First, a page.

29 Dec Why I Decided to Wear the Hijab
By Phyu Hinn Hlaing, Wedu Rising Star from Myanmar
I am writing this message in order to declare to the world how I am continuing the rest of my life. I have made a big decision in my life. Yes, I decided to cover my hair, and start wearing a head scarf (hijab). I made this decision out of my own free will.
Let me share my background. I was born and grew up in a Muslim family in Myanmar. My nationality is Myanmar and my religion is Islam. I spent my youth in the culture of a traditional Muslim community. Fortunately, I could do everything as how and what I want. I was not extremely restricted by disciplines. In my culture (traditional Muslim community) women are second-class citizens. In my country (Myanmar), Muslims are second-class citizens. In such a situation, I have been struggling to be able to stand on my feet in my community, in my country as a Myanmar Muslim girl. So I decided to wear hijab to break the misconception that Muslim women lack the strength, passion, and power to strive for their own rights. I will always be proud of myself for what I did in my past. For the present, I am really blessed for having the chance to try hard to be a representative of my country in my professional community (the Physical Therapy profession). Currently, I am taking responsibilities in many professional organizations happily and energetically.
At this point, at this time, a big storm is striking me: racism, discrimination and ethnic cleansing on Muslims minorities in Myanmar. At the time of the Myanmar democratic transition, there have been a lot of violence and riots against minorities. Ethnic minorities have faced torture, neglect, and repression in this Buddhist-majority land ever since it achieved independence in 1948. I am afraid of racism and prejudice by society. I hate to feel in danger in my own country just because of the religion I practice. It makes me think about what I stand for and what I am doing now. Sometime I doubt myself whether I should continue to pursue my profession in a country where people are discriminating us? So it’s time to show off my confidence for what I believe (Islam: a misunderstood religion by poeple in Myanmar) and what I am doing for PT profession in Myanmar.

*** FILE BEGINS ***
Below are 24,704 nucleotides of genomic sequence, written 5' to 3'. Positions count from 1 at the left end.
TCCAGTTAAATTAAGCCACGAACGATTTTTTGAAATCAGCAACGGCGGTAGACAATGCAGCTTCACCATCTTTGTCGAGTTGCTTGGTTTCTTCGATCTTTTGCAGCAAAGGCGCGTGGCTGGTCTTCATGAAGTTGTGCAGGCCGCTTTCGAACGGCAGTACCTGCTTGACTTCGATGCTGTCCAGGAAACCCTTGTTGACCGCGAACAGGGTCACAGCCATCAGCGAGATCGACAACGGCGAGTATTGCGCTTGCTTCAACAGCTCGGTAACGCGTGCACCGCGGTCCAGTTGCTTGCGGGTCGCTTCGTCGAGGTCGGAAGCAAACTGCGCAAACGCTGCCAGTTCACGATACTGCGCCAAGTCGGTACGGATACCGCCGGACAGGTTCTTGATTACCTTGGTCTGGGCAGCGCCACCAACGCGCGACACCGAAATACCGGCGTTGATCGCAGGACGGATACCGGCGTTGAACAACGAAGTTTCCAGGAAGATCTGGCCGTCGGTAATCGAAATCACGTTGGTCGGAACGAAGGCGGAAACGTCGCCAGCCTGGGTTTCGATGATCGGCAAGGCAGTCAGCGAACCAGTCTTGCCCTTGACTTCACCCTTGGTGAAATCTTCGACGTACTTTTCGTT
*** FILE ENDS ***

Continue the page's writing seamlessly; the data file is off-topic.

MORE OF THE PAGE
The personal desire which pushes me to change my mind to wear the hijab is to try to understand my identity, my role and place in society. I like to be respected for what I believe. And also it’s the reminder for me to remain conscious of my behavior and my actions because it will represent all of the Islamic community. Turning to the human’s rights and women’s rights, “I don’t think that human rights dictate who should be a leader and who should stay behind to follow. Everybody, boy or girl, is equal. As a woman who passionately studies and works for women’s empowerment, I don’t see hijab representing the oppression of women. The hijab certainly does not limit our activities. There are a lot of women, who drive the latest and best sports cars, ride Harleys and jet skis, write amazing poetry, paint, are CEOs of companies, are involved in politics, teach at universities, and do it all while wearing the hijab. These are strong, independent women, admirable in every way and especially admirable for the strength of their convictions. They do what they believe in without bowing down to international peer pressure, the stigma that the media has attached to the hijab and those who wear it, and the negative image it is unfortunately portraying for many.
Expected Impacts. A lot of people may be confused over what I wear and find it to be something weird and strange. I may face discrimination, peer pressure and closed doors in society because of this hijab.
What pushed me to change. It’s time to show my confidence for what I believe in (Islam) what I am doing (the PT profession in Myanmar) and to break the misconception that Muslim women lack the strength, passion and power to strive for their own rights.
Currently, Phyu is the President of the Myanmar Physiotherapy Student Society, and a Myanmar student representative at the Asia Physical Therapy Student Association. Upon completion of her studies, she will be the first female Ph.D. holder in the field of Physical Therapy in Myanmar.